Echo Wen WAN
Prof. Echo Wen WAN
Associate Dean (MBA)
Director, Institute of Behavioural and Decision Science

3917 4211

KK 715

Stars versus Bars: How the Aesthetics of Product Ratings “Shape” Product Preference

Websites commonly use visual formats to display numerical product ratings. Highlighting the overlooked notion of the “aesthetics” of product ratings, the current research examines how the shape of basic visual rating units (rectangular vs. non-rectangular) influences product preference. Seven experiments (and 23 supplementary experiments; N = 17,994) demonstrate a visual rounding effect. Specifically, compared to the rectangular rating format (e.g., bar ratings), the non-rectangular rating format (e.g., star ratings) increases product preference when product ratings (e.g., 3.7, 3.8, 3.9) are below the nearest integer. In contrast, the non-rectangular rating format decreases product preference when product ratings (e.g., 4.1, 4.2, 4.3) are above the nearest integer. Occurring for both the overall rating and by-attribute ratings of a product, the visual rounding effect results from a visual completeness restoration process, wherein consumers perceive non-rectangular rating units to be incomplete after vertical cutting. This research contributes to the product rating and visual marketing literatures and provides actionable implications by demonstrating what visual rating format should be adopted based on rating distribution, how the visual rounding effect can be prevented if needed, and who are even more susceptible to the visual rounding effect.

The Influence of Product Anthropomorphism on Comparative Judgment

The present research proposes a new perspective to investigate the effect of product anthropomorphism on consumers’ comparative judgment strategy in comparing two anthropomorphized (vs. two nonanthropomorphized) product options in a consideration set. Six experiments show that anthropomorphism increases consumers’ use of an absolute judgment strategy (vs. a dimension-by-dimension strategy) in comparative judgment, leading to increased preference for the option with a more favorable overall evaluation over the option with a greater number of superior dimensions. The effect is mediated by consumers’ perception of each anthropomorphized product alternative as an integrated entity rather than a bundle of separate attributes. The authors find the effect to be robust by directly tracing the process of participants’ information processing using MouseLab software and eye-tracking techniques, and by self-reported preferences and real consumption choices. Moreover, the effect is moderated by the motivation to seek maximized accuracy or ease. These studies have important implications for theories about anthropomorphism and comparative judgment as well as marketing practice.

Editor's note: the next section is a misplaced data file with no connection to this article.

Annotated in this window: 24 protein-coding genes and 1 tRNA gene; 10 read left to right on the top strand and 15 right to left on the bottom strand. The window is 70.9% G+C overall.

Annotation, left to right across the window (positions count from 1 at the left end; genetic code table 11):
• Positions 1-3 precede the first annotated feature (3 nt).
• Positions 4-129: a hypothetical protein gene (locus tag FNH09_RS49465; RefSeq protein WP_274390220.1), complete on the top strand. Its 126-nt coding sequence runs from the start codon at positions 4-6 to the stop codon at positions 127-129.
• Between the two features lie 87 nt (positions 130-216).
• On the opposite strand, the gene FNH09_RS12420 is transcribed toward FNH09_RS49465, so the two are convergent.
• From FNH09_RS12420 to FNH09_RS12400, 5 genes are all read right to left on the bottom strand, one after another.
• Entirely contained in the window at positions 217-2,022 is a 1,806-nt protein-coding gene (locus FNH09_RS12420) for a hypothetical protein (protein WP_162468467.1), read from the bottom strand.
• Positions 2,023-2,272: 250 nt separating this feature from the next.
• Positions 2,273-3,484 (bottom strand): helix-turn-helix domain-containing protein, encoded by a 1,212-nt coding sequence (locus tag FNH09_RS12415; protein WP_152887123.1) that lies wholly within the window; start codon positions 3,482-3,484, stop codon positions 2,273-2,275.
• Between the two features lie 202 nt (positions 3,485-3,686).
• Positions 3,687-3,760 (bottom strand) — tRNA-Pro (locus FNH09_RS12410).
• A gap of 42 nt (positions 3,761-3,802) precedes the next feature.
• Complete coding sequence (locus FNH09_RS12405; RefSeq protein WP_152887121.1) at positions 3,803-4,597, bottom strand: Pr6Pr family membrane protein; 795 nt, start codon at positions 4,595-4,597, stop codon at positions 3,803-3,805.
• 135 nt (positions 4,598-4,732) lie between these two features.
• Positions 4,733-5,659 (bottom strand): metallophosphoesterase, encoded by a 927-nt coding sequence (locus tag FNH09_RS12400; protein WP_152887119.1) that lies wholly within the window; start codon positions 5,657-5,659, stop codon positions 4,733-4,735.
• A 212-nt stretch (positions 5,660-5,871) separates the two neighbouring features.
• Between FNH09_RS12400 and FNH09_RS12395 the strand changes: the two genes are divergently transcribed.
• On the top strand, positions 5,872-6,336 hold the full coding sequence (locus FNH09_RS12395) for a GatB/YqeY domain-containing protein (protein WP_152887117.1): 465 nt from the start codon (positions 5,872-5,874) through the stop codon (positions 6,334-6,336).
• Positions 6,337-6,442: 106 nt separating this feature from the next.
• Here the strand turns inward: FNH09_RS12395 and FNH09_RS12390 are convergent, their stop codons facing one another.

Filling an Empty Self: The Impact of Social Exclusion on Consumer Preference for Visual Density

This research examines the effect of social exclusion on consumers’ preferences for visual density. Based on seven experimental studies, we reveal that consumers who perceive themselves as socially excluded evaluate products with dense visual patterns more positively than their nonexcluded peers. This effect occurs because social exclusion triggers a feeling of psychological emptiness and dense patterns can provide a sense of being “filled,” which helps to alleviate this feeling of emptiness. This effect is attenuated when consumers physically fill something or experience a feeling of “temporal density” (i.e., imagining a busy schedule with many tasks packed into a short time). These results shed light on consumers’ socially grounded product aesthetic preferences and offer practical implications for marketers, designers, and policy makers.

BEAUTY: In the Eye of the consumer?

New research into consumer buying behaviour shows that endowing products with human-like characteristics increases their appeal to customers when the product has attractive appearance design. By adapting their product designs and packaging in line with these findings, marketers and product developers can gain an edge over the competition and improve the chances that customers will choose their products.